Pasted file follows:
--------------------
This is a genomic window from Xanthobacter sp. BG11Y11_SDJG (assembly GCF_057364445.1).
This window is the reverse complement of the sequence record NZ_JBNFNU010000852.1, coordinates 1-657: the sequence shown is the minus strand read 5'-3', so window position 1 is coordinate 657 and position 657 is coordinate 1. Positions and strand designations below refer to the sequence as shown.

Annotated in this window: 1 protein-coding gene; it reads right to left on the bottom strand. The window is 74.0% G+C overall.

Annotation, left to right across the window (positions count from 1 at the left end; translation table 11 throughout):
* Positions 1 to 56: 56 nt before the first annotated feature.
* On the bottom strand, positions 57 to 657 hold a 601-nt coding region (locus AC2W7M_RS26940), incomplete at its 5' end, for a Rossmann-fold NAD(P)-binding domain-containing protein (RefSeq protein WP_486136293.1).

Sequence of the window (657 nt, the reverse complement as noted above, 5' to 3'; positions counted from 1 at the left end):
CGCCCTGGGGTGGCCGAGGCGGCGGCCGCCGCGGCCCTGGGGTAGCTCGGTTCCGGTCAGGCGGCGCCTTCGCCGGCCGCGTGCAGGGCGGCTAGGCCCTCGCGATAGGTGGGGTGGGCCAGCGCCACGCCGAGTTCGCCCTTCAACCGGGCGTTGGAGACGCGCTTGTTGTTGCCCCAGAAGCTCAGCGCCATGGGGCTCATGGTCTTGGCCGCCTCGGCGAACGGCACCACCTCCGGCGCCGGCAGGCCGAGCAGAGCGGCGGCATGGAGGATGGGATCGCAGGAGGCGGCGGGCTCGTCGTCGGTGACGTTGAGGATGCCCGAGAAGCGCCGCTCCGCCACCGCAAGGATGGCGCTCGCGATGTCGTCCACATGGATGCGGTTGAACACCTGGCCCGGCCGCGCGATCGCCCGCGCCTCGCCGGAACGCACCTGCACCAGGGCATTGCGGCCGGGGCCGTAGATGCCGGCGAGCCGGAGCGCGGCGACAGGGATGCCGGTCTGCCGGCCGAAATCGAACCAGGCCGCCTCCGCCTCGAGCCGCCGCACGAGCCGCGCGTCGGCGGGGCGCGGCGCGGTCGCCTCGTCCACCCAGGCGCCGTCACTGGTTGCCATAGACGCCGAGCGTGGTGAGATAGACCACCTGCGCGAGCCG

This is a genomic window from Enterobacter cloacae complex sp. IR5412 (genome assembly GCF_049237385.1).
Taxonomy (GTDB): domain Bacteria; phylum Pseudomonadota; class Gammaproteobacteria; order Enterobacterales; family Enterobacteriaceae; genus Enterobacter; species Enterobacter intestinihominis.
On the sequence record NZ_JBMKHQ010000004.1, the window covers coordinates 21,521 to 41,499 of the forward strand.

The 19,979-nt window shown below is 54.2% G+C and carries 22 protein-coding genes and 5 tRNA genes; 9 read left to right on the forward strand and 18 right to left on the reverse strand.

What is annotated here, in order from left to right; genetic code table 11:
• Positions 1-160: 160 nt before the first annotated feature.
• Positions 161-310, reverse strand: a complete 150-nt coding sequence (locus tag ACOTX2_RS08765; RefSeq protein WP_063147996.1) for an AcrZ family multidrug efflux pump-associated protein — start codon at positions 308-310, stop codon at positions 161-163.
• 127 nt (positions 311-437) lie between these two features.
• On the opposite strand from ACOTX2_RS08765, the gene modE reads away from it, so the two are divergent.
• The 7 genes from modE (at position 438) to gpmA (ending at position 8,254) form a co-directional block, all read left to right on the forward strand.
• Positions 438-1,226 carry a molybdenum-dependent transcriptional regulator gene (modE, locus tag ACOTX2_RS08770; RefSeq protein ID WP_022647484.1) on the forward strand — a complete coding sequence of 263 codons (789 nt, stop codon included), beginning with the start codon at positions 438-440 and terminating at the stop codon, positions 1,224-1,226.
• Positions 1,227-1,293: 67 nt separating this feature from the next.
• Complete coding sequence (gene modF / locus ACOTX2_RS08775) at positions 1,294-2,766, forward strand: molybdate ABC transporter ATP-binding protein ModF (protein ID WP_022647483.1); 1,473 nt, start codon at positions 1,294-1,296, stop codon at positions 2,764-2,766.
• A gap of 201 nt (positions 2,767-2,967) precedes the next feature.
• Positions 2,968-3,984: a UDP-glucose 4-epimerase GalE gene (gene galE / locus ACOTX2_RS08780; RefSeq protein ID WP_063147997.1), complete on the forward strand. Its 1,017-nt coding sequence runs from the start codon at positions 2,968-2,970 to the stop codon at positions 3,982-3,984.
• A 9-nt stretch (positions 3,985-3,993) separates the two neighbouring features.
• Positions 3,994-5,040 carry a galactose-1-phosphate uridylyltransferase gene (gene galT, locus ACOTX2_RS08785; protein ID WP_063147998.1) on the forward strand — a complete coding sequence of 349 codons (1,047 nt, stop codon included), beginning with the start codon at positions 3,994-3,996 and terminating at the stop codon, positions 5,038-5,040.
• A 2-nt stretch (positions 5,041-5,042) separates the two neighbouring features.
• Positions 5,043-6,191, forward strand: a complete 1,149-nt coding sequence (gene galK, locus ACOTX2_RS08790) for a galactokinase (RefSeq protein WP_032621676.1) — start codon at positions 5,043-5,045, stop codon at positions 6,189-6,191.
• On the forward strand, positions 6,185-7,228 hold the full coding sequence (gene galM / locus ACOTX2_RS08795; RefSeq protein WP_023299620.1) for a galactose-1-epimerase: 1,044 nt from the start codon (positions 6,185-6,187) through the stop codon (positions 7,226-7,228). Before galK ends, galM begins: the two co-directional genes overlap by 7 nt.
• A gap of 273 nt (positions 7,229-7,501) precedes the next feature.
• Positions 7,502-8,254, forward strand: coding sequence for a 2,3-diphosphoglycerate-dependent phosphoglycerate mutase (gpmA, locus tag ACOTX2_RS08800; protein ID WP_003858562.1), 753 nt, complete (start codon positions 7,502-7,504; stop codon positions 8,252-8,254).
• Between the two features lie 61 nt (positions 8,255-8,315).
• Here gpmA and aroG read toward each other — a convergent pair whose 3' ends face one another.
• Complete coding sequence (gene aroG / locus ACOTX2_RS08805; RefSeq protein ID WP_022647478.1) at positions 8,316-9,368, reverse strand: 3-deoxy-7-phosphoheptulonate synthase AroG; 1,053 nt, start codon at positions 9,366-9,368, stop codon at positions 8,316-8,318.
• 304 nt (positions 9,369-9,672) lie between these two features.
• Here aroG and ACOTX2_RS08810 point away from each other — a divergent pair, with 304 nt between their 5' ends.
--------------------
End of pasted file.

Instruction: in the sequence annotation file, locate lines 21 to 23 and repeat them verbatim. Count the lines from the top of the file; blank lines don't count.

• Complete coding sequence (gene modF / locus ACOTX2_RS08775) at positions 1,294-2,766, forward strand: molybdate ABC transporter ATP-binding protein ModF (protein ID WP_022647483.1); 1,473 nt, start codon at positions 1,294-1,296, stop codon at positions 2,764-2,766.
• A gap of 201 nt (positions 2,767-2,967) precedes the next feature.
• Positions 2,968-3,984: a UDP-glucose 4-epimerase GalE gene (gene galE / locus ACOTX2_RS08780; RefSeq protein ID WP_063147997.1), complete on the forward strand. Its 1,017-nt coding sequence runs from the start codon at positions 2,968-2,970 to the stop codon at positions 3,982-3,984.